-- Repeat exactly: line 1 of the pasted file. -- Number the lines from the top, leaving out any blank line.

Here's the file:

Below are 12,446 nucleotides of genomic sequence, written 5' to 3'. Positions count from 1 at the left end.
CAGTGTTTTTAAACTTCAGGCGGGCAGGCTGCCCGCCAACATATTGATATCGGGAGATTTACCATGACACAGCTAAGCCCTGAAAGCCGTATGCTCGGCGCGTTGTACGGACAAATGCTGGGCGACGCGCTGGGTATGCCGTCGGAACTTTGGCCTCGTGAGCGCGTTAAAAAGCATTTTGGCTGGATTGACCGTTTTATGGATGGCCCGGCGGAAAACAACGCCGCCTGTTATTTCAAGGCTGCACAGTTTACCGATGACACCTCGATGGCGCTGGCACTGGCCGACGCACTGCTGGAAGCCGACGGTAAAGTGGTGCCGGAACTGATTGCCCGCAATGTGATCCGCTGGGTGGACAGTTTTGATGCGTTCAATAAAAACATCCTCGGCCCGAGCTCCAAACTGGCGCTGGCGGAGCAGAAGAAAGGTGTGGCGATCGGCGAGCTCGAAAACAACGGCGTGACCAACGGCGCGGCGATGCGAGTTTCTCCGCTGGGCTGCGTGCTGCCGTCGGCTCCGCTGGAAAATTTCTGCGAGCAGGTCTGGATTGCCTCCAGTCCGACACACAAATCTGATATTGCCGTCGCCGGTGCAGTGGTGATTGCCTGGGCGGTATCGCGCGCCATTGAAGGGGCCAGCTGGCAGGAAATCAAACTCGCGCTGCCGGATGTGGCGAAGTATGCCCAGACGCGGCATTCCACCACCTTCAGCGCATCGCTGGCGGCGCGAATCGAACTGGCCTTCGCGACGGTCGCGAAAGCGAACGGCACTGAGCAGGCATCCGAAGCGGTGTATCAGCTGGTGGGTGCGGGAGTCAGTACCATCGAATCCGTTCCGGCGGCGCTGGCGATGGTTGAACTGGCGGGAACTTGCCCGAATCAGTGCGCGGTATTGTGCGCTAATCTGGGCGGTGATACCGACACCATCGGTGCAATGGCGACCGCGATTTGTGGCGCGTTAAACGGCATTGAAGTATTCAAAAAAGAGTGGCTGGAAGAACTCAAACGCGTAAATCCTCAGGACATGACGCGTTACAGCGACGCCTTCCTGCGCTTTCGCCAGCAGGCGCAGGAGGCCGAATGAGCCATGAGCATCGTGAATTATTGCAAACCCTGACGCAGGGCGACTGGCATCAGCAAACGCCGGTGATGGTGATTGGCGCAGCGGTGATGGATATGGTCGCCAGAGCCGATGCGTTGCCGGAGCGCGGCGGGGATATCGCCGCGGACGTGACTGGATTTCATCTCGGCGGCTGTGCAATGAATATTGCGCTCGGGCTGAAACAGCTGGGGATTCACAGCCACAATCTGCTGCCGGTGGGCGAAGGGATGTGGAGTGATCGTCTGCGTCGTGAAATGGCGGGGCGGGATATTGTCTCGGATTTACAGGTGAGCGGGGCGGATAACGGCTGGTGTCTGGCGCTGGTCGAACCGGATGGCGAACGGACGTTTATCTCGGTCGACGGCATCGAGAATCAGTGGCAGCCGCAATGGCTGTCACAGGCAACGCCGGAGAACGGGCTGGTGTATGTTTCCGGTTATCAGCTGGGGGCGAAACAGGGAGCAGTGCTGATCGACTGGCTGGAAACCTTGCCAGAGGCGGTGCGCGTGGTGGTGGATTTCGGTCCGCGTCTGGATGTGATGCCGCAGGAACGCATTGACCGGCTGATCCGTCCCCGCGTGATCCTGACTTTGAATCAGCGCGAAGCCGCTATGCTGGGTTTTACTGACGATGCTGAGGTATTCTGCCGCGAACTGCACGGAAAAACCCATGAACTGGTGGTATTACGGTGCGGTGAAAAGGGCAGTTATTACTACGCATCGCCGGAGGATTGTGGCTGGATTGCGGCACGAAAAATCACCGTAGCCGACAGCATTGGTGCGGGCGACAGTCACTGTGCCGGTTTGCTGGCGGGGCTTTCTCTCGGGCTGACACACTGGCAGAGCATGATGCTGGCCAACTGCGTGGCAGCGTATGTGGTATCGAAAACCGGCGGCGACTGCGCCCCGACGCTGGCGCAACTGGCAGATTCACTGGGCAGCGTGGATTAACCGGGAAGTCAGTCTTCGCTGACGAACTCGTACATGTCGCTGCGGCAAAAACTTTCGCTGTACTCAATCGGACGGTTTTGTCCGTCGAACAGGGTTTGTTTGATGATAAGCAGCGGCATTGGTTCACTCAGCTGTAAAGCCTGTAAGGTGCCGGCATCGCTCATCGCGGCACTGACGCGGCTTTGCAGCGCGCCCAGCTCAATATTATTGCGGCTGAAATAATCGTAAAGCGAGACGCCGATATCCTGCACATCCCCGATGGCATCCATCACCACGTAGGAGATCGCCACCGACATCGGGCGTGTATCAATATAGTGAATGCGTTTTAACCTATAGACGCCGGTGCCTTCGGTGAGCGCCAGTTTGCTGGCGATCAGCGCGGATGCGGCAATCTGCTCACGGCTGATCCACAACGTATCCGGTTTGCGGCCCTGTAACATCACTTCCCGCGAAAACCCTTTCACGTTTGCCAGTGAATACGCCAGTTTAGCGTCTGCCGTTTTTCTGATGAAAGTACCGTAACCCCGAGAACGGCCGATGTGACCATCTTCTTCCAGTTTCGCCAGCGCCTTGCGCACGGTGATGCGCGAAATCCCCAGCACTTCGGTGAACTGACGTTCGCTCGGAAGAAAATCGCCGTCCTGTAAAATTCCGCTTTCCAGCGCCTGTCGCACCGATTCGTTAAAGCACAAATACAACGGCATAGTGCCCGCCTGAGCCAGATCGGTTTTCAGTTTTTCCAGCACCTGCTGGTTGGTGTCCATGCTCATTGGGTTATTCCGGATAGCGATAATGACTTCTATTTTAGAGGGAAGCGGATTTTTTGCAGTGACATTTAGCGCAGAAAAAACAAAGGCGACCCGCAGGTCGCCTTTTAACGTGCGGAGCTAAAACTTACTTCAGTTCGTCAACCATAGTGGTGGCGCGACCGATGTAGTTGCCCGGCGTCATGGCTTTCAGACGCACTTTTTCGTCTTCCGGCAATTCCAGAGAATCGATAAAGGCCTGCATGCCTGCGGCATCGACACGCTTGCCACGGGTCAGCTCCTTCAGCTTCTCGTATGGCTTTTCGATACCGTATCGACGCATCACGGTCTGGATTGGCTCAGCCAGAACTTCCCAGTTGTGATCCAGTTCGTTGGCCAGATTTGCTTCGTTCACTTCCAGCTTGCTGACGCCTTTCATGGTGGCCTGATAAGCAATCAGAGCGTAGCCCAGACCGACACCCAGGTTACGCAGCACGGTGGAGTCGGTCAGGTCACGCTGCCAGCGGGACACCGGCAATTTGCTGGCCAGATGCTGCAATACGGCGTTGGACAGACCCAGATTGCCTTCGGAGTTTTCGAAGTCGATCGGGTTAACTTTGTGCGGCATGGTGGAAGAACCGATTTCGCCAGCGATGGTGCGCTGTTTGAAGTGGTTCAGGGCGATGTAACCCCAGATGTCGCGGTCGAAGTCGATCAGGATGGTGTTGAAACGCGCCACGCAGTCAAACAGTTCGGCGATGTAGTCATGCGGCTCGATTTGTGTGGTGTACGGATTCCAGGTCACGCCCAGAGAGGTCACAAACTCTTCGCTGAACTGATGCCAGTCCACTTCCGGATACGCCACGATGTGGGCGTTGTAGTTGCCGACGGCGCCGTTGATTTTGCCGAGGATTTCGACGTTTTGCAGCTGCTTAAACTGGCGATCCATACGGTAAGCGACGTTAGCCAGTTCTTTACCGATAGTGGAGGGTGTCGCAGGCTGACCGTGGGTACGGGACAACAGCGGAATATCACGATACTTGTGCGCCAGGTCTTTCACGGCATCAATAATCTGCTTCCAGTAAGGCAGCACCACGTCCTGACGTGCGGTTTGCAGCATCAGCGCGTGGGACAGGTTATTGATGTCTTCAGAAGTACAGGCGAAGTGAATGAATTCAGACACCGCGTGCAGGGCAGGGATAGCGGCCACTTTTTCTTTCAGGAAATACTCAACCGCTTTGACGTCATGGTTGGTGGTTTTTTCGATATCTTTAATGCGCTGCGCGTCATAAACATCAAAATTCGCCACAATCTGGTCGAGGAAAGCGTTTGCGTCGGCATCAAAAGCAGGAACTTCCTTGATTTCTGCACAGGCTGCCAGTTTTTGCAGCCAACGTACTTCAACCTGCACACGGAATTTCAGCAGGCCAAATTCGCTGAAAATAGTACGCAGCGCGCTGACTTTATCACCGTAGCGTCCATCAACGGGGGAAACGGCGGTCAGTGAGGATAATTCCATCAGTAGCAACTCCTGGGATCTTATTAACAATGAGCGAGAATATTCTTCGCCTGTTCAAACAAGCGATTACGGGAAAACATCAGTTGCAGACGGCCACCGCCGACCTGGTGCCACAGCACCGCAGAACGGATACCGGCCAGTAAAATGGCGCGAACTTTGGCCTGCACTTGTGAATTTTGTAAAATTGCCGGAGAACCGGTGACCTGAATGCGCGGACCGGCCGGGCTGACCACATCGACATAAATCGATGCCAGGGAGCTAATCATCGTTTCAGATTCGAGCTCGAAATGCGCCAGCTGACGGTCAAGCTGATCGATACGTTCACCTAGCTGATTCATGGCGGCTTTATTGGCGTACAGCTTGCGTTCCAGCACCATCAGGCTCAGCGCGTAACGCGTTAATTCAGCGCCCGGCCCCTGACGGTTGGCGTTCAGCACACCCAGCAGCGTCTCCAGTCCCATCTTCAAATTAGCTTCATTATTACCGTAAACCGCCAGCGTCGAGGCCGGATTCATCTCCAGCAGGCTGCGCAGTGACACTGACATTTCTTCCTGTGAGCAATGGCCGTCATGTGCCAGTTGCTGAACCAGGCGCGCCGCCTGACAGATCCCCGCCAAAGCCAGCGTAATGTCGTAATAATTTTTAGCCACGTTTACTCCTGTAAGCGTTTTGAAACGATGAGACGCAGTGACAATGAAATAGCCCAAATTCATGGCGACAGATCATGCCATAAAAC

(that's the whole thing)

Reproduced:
Below are 12,446 nucleotides of genomic sequence, written 5' to 3'. Positions count from 1 at the left end.